The Tale of the Princess Kaguya

Found inside a shining stalk of bamboo by an old bamboo cutter and his wife, a tiny girl grows rapidly into an exquisite young lady. The mysterious young princess enthralls all who encounter her - but ultimately she must confront her fate, the punishment for her crime.


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  • ★★★★½ review by davidehrlich on Letterboxd

    top tier Ghibli. Takahata's devastatingly great watercolor and charcoal folklore feels at once both ancient and alive. a little bit of flab in the middle (though it suits the fable-esque nature), but the last 20 minutes make up for the screechy first 20 and any pockets of trouble in between. and omg that scene where she runs away from the palace and the image practically decomposes.

  • ★★★★½ review by Eli Hayes on Letterboxd

    "Indeed, I must say that melody was quite out of this world."

    The kind of gorgeous and mystical film that I imagine Tarkovsky himself would enjoy and admire if he was able to experience 21st century cinema. One of the most delightful, kind and stunningly animated films that I have... ever seen. Ever, seriously. All of the great filmmakers out there should be proud of Isao Takahata for making films like these, films about the right kinds of things, films that are proof there is more beauty and love in this world than evil and darkness. Take your children, even if they have to see it dubbed; this movie is truly something special, something that means... something.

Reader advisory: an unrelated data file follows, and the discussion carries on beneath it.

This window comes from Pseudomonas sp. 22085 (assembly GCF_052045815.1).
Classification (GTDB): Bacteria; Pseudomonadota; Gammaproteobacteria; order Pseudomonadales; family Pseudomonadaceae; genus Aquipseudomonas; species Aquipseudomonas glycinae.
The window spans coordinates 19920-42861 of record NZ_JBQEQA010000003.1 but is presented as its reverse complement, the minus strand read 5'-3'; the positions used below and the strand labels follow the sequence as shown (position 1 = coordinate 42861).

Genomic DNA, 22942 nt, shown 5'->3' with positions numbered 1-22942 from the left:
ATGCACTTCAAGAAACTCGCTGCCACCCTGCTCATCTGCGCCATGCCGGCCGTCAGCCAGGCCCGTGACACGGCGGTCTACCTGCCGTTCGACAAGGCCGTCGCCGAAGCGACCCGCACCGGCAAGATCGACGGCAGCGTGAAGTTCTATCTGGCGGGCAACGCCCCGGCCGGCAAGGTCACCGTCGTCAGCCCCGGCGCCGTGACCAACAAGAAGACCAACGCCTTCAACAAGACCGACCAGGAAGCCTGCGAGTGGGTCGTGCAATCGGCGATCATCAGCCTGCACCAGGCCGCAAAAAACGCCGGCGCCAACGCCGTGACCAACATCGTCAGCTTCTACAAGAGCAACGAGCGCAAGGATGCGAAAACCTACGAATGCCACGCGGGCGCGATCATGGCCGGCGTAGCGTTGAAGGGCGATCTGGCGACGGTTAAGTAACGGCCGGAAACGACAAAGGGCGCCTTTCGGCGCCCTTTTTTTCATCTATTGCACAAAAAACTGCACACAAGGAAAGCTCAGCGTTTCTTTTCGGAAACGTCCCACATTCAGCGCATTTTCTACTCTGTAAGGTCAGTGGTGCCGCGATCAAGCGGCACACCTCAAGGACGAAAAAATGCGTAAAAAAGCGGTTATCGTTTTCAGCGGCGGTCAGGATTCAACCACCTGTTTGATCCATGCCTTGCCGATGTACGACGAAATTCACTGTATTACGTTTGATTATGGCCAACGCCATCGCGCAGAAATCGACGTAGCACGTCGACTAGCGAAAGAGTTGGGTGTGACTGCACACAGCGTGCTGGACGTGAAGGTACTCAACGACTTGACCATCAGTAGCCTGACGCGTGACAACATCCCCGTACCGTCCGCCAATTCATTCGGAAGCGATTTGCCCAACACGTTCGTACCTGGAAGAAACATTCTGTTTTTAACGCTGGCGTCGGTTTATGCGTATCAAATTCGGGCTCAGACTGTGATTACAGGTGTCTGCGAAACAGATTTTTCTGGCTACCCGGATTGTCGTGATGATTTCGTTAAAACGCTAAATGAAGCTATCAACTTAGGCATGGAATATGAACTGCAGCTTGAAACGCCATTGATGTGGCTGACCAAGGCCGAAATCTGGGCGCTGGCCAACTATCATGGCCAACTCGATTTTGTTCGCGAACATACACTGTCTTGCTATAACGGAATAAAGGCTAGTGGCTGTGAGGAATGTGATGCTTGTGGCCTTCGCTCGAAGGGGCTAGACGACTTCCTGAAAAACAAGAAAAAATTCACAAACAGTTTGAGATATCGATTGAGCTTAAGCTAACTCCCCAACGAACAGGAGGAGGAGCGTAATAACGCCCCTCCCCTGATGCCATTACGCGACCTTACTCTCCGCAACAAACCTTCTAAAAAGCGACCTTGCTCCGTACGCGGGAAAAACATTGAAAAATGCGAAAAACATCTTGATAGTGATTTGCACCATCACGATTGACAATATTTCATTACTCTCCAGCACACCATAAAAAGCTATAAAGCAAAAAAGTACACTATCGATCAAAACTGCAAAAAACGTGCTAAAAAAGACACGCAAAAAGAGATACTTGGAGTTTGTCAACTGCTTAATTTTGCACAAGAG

• ★★★★½ review by Willow Maclay on Letterboxd








    (this is very good)

    maybe I'll review this for real later but right now I'm too much of an emotional wreck to say anything coherent.

  • ★★★★★ review by SilentDawn on Letterboxd

    Delicately intimate and ravishingly grand; The Tale of the Princess Kaguya is beyond words in its beauty and its deliberate majesty. Every frame of vital animation conjures up feelings that are both tangible and fully realized, delving into a story of family, regret, and respect. The story leaps off the screen, bringing multi-layered characters to life in a sweeping fashion, commenting on both the world in which we live in and the endless details that culminate into a thriving environment. The film feels alive and pure, evoking childhood and adolescence in an undiluted way that can only be described as magical.

    Saying anymore than that wouldn't be doing any justice to Isao Takahata's startling vision, as the film is a visual experience that plays with your emotions like a rambunctious toddler. It isn't like the massive tear duct explosion of 1988 (otherwise known as Grave of the Fireflies), but it might actually be better. The film is something special, something original, something simple, and above all; something exquisite. I haven't seen every Studio Ghibli film, but this is arguably the best that I've seen so far. It's like stepping into a dream that you never want to wake up from, just going along for the ride as you drift towards the stars.

  • ★★★★★ review by charulata on Letterboxd

    maybe words will come to me later. for now, am still trying to put the pieces of my heart together. film of the year though.

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